Putnam County recipients are: Rebecca Opimo, Intensive Care Coordinator with Prestera Center; and Diane Elkins, of Hurricane who was nominated as a family friend.
                 The Mountain State Family Alliance is a partnership of families, professionals, mental and behavioral health provider agencies, Bureau for Behavioral Health & Health Facilities (DHHR), Bureau for Children & Families (DHHR), WV Office of Special Education and the Division of Juvenile Services, and is partially funded by a federal Systems of Care Grant through the Substance Abuse & Mental Health Services Administration, U.S. Department of Health & Human Services.
                 For more information, contact MSFA at 304-526-9351.
         BDA: NEW BLDG COMING - Maybe
                 It’s been a while since we covered the Clay County Business Development Authority. Here’s our chance readers. Our BDA met Thursday Sept 4 at the Courthouse with Chair Paige Willis at the helm. Lots of nice topics covered plus a little secret time to boot. Here we go
                 After missing four meetings in a row, Clarke Samples has been expunged from the BDA membership roles.
                 Discussion turned to gaining control of the now vacant State Road Garage at Two Run. Negotiations have been taking place in the background. Morgan Gibson read from a letter recently received which stated that the property could be leased or bought by the county for $1. Gibson, [We’re] crazy not to buy it for a dollar! Discussion continued on whether to buy or lease. No one knew for sure when the building would be available for procurement but agreed that the place needed to be given a clean bill of health before proceeding. Willis, It can be done but things need to be checked and clarified. Some mention was made on possible restrictions placed on the land and building if the BDA took over ownership.
                 Many in the county feel that the stone structure with new roof and three phase power would make a perfect incubator, start up place for new business lured into the county.
                 Willis said one company is considering the building if the BDA takes control with CAEZ Director Jerry Sizemore chiming in , he too had a potential tenant. Boardster Arthur Jarrett, who lives right beside the old garage, I might be interested myself, [I’m] tired of handling the drunks. Laugher followed.
                 Member Jerry Sizemore brought the group up to speed on efforts to develop a hardwood firewood co-op for the county. Sizemore said for that to be successful: the raw material have to be available; you have to have a building and space; and there has to be a market for the finished product. Sizemore suggested they develop a firewood distribution site where trucks would haul dried and bundled firewood to the yanks up North. As far as material, due to logging in the area, cut tree tops along with other items normally sent to the chipper could be used. Willis, It’s feasible if the market is there.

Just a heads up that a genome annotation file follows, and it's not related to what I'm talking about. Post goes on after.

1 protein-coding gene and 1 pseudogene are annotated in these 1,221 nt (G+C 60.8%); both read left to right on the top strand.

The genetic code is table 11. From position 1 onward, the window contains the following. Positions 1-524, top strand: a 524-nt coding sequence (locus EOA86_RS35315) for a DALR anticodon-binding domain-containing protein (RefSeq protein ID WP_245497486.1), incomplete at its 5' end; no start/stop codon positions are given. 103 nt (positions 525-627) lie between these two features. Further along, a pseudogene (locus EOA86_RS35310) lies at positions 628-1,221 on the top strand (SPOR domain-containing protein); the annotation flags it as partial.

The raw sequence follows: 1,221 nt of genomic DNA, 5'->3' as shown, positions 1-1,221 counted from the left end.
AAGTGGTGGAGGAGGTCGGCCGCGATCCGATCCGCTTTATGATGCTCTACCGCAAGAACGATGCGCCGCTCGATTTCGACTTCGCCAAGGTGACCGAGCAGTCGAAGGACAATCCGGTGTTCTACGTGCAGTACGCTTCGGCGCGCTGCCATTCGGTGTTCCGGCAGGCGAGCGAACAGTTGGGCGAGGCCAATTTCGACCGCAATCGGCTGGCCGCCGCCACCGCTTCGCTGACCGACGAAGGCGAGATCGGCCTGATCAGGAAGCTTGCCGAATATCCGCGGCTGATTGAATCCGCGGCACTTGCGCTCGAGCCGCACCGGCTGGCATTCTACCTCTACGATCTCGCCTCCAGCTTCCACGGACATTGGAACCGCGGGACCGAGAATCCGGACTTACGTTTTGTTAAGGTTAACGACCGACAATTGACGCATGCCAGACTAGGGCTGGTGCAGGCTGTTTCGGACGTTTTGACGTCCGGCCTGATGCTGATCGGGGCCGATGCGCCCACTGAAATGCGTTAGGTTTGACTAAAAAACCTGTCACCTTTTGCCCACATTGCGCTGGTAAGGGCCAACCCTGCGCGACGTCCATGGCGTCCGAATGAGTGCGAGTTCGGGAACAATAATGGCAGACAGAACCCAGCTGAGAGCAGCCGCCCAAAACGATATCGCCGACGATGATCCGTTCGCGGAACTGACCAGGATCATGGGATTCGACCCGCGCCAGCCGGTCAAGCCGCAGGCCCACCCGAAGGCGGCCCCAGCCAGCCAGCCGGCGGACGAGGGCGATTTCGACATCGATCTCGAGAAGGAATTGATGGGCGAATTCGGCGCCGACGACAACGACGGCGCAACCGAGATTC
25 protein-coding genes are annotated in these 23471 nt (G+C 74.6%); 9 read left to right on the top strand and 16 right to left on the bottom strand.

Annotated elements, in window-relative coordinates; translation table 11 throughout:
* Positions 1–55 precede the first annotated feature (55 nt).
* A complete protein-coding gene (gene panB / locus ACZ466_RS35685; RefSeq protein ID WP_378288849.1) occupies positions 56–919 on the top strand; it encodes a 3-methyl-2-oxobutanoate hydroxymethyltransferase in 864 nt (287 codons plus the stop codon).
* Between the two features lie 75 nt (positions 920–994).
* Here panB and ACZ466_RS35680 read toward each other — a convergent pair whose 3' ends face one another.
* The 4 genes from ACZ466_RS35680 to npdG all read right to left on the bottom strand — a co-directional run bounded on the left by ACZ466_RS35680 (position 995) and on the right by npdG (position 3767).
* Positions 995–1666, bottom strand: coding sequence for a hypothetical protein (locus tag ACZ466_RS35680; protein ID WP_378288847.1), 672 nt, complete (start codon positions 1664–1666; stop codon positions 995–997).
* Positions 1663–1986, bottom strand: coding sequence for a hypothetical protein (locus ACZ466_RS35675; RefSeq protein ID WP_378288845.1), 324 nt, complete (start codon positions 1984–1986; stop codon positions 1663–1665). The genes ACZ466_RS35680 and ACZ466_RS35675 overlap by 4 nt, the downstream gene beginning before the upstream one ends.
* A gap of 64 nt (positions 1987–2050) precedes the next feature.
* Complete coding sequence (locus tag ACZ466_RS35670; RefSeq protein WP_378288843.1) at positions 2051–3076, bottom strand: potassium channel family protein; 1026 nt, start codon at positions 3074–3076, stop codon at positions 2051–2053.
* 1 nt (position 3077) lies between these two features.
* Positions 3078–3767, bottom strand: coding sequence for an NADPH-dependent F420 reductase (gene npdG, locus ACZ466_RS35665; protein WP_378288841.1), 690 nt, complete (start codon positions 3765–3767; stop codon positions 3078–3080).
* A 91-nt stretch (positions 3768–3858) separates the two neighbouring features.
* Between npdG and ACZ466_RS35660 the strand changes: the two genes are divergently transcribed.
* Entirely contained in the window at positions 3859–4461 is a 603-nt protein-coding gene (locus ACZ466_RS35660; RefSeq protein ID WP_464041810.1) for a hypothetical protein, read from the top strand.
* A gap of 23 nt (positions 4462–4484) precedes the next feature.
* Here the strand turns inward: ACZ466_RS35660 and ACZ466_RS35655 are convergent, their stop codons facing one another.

Sizemore went on to say two other companies are already in the bulk firewood business and he planned to meet with an Elkins coming in the near future. Sizemore, It’s a means of a direct transfer of money into the local economy. Translation: Any local with a pick up truck could bring in a load of firewood and collect some much needed ready cash. No decisions made.
                 Citizen Activist Fred Sampson read from a letter he recently received which stated local entities and the public in general would be included in developing a coal mine land use plan. Sampson has been the pivot man in getting local input into the long range plans for spent mine lands in the county.
                 As far as tourism plans for the county, Jerry Sizemore commented that data is being collected and meetings are being held. Tourism opportunities need to be identified before proceeding with anything. Meetings have also continued with Widen Properties concerning the development of an ATV trail in the county. The idea is to promote the trail and bring in boo koos of tourists from the East Coast similar to the very successful Hatfield & McCoy Trail in the southern part of the state. That trail is a 50 foot wide easement thru several strip mine holdings which continue thru several counties. To date no decision has been made by Widen Properties. BDA member Jerry Nelson, It all comes down to convincing Matt Coronet. Sizemore, It’s up to the people that own the land..
                 The discussions continued for 30 minutes as the group waited on attorney Barbara Schamberger. At 6pm the group adjourned their meeting with Ms Schamberger no where in sight. After adjourning, and after several members skedaddled the courthouse, Scham showed up and the meeting was reconvened.
                 With just a hand full left, Ms Schamberger said they needed to discuss interrogatories before the Sept 23 date set for the next hearing in the BDA vs. Clay County Bank trial. She went on to explain the nature of interrogatories which is to pin down fine individual points in a case. At issue: BDA agreed to give Filcon Inc $90,000 worth of land near Ovapa if Filcon would build a building and hire 10 employees. After signing the deal with the BDA, Filcon used the land as collateral at the Clay County Bank. With Filcon long gone , the Clay County Bank tried to sell the property to get their money back. Just before the sale, BDA slapped an injunction on the bank and stopped the sale. That was last year and the case has been in court since. Schamberger represents the BDA in the case.